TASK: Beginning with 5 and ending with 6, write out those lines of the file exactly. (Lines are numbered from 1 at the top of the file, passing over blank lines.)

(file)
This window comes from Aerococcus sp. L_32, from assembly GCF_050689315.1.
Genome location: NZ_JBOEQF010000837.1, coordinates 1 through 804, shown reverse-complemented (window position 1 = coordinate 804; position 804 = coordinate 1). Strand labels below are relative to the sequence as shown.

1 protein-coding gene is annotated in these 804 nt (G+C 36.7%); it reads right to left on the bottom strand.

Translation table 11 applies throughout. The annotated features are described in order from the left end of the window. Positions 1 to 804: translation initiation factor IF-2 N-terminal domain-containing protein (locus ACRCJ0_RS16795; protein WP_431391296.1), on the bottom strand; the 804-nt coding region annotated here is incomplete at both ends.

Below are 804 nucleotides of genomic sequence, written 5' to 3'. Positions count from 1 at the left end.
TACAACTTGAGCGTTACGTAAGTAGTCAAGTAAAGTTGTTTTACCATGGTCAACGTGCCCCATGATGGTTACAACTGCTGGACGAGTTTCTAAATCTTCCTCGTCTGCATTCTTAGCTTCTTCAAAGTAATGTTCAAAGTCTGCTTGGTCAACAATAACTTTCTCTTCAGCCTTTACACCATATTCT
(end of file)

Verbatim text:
Below are 804 nucleotides of genomic sequence, written 5' to 3'. Positions count from 1 at the left end.
TACAACTTGAGCGTTACGTAAGTAGTCAAGTAAAGTTGTTTTACCATGGTCAACGTGCCCCATGATGGTTACAACTGCTGGACGAGTTTCTAAATCTTCCTCGTCTGCATTCTTAGCTTCTTCAAAGTAATGTTCAAAGTCTGCTTGGTCAACAATAACTTTCTCTTCAGCCTTTACACCATATTCT